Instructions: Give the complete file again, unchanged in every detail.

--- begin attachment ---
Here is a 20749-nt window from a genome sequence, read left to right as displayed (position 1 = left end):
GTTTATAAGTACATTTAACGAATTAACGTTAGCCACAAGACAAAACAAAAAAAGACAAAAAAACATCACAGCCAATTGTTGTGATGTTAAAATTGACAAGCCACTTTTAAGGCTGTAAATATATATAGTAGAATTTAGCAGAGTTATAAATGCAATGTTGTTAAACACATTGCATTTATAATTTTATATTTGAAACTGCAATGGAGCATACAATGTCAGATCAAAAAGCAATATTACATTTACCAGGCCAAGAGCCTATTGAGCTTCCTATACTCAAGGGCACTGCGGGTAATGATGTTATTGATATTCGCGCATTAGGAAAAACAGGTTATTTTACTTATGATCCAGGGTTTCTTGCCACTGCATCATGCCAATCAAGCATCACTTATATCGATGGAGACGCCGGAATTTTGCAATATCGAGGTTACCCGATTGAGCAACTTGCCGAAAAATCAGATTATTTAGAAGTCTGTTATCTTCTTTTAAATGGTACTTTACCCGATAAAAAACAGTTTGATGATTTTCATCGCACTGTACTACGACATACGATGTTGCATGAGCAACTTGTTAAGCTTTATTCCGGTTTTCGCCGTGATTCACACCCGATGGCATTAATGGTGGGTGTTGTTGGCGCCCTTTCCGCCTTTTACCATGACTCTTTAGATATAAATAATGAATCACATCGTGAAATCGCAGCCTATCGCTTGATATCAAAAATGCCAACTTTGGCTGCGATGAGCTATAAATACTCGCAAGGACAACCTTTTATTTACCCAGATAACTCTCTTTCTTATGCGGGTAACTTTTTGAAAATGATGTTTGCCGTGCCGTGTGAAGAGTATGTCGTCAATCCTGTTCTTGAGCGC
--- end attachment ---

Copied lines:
Here is a 20749-nt window from a genome sequence, read left to right as displayed (position 1 = left end):
GTTTATAAGTACATTTAACGAATTAACGTTAGCCACAAGACAAAACAAAAAAAGACAAAAAAACATCACAGCCAATTGTTGTGATGTTAAAATTGACAAGCCACTTTTAAGGCTGTAAATATATATAGTAGAATTTAGCAGAGTTATAAATGCAATGTTGTTAAACACATTGCATTTATAATTTTATATTTGAAACTGCAATGGAGCATACAATGTCAGATCAAAAAGCAATATTACATTTACCAGGCCAAGAGCCTATTGAGCTTCCTATACTCAAGGGCACTGCGGGTAATGATGTTATTGATATTCGCGCATTAGGAAAAACAGGTTATTTTACTTATGATCCAGGGTTTCTTGCCACTGCATCATGCCAATCAAGCATCACTTATATCGATGGAGACGCCGGAATTTTGCAATATCGAGGTTACCCGATTGAGCAACTTGCCGAAAAATCAGATTATTTAGAAGTCTGTTATCTTCTTTTAAATGGTACTTTACCCGATAAAAAACAGTTTGATGATTTTCATCGCACTGTACTACGACATACGATGTTGCATGAGCAACTTGTTAAGCTTTATTCCGGTTTTCGCCGTGATTCACACCCGATGGCATTAATGGTGGGTGTTGTTGGCGCCCTTTCCGCCTTTTACCATGACTCTTTAGATATAAATAATGAATCACATCGTGAAATCGCAGCCTATCGCTTGATATCAAAAATGCCAACTTTGGCTGCGATGAGCTATAAATACTCGCAAGGACAACCTTTTATTTACCCAGATAACTCTCTTTCTTATGCGGGTAACTTTTTGAAAATGATGTTTGCCGTGCCGTGTGAAGAGTATGTCGTCAATCCTGTTCTTGAGCGC